UpToDate
Official reprint from UpToDate®
www.uptodate.com ©2017 UpToDate, Inc. and/or its affiliates. All Rights Reserved.

Medline ® Abstract for Reference 86

of '结直肠癌的分子遗传学'

86
TI
Germline mutations in BMPR1A/ALK3 cause a subset of cases of juvenile polyposis syndrome and of Cowden and Bannayan-Riley-Ruvalcaba syndromes.
AU
Zhou XP, Woodford-Richens K, Lehtonen R, Kurose K, Aldred M, Hampel H, Launonen V, Virta S, Pilarski R, Salovaara R, Bodmer WF, Conrad BA, Dunlop M, Hodgson SV, Iwama T, Järvinen H, Kellokumpu I, Kim JC, Leggett B, Markie D, Mecklin JP, Neale K, Phillips R, Piris J, Rozen P, Houlston RS, Aaltonen LA, Tomlinson IP, Eng C
SO
Am J Hum Genet. 2001;69(4):704. Epub 2001 Aug 30.
 
Juvenile polyposis syndrome (JPS) is an inherited hamartomatous-polyposis syndrome with a risk for colon cancer. JPS is a clinical diagnosis by exclusion, and, before susceptibility genes were identified, JPS could easily be confused with other inherited hamartoma syndromes, such as Bannayan-Riley-Ruvalcaba syndrome (BRRS) and Cowden syndrome (CS). Germline mutations of MADH4 (SMAD4) have been described in a variable number of probands with JPS. A series of familial and isolated European probands without MADH4 mutations were analyzed for germline mutations in BMPR1A, a member of the transforming growth-factor beta-receptor superfamily, upstream from the SMAD pathway. Overall, 10 (38%) probands were found to have germline BMPR1A mutations, 8 of which resulted in truncated receptors and 2 of which resulted in missense alterations (C124R and C376Y). Almost all available component tumors from mutation-positive cases showed loss of heterozygosity (LOH)in the BMPR1A region, whereas those from mutation-negative cases did not. One proband with CS/CS-like phenotype was also found to have a germline BMPR1A missense mutation (A338D). Thus, germline BMPR1A mutations cause a significant proportion of cases of JPS and might define a small subset of cases of CS/BRRS with specific colonic phenotype.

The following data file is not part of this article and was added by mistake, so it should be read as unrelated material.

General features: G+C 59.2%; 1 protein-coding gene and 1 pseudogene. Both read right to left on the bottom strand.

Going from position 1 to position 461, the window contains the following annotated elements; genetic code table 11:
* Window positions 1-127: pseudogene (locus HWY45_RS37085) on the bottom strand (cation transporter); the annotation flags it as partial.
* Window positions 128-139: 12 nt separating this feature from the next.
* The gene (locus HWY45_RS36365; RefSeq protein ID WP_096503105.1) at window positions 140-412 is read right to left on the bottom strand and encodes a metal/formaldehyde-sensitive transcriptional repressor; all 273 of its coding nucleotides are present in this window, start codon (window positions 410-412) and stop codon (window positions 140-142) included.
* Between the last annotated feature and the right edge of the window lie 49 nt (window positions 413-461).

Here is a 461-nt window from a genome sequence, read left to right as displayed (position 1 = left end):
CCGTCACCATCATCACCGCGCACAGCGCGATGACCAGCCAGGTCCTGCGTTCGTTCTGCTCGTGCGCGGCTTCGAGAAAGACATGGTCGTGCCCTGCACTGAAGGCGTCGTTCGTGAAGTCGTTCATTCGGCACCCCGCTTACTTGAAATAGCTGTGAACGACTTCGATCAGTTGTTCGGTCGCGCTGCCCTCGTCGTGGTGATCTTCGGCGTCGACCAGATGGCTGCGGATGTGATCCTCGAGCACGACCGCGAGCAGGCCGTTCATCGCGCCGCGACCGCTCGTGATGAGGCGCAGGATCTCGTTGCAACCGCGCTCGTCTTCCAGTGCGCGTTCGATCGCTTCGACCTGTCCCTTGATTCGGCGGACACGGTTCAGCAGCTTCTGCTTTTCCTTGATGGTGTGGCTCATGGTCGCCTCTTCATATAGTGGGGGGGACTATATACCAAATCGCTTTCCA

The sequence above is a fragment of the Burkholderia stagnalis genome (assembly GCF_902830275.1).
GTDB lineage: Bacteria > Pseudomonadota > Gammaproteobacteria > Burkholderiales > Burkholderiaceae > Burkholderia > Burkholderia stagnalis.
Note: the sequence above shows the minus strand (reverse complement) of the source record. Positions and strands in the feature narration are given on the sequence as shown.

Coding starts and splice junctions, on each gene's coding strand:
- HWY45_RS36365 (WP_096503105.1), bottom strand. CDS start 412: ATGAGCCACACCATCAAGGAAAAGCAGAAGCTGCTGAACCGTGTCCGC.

AD
Clinical Cancer Genetics and Human Cancer Genetics Programs, Comprehensive Cancer Center, and the Division of Human Genetics, Department of Internal Medicine, The Ohio State University, Columbus, OH 43210, USA.
PMID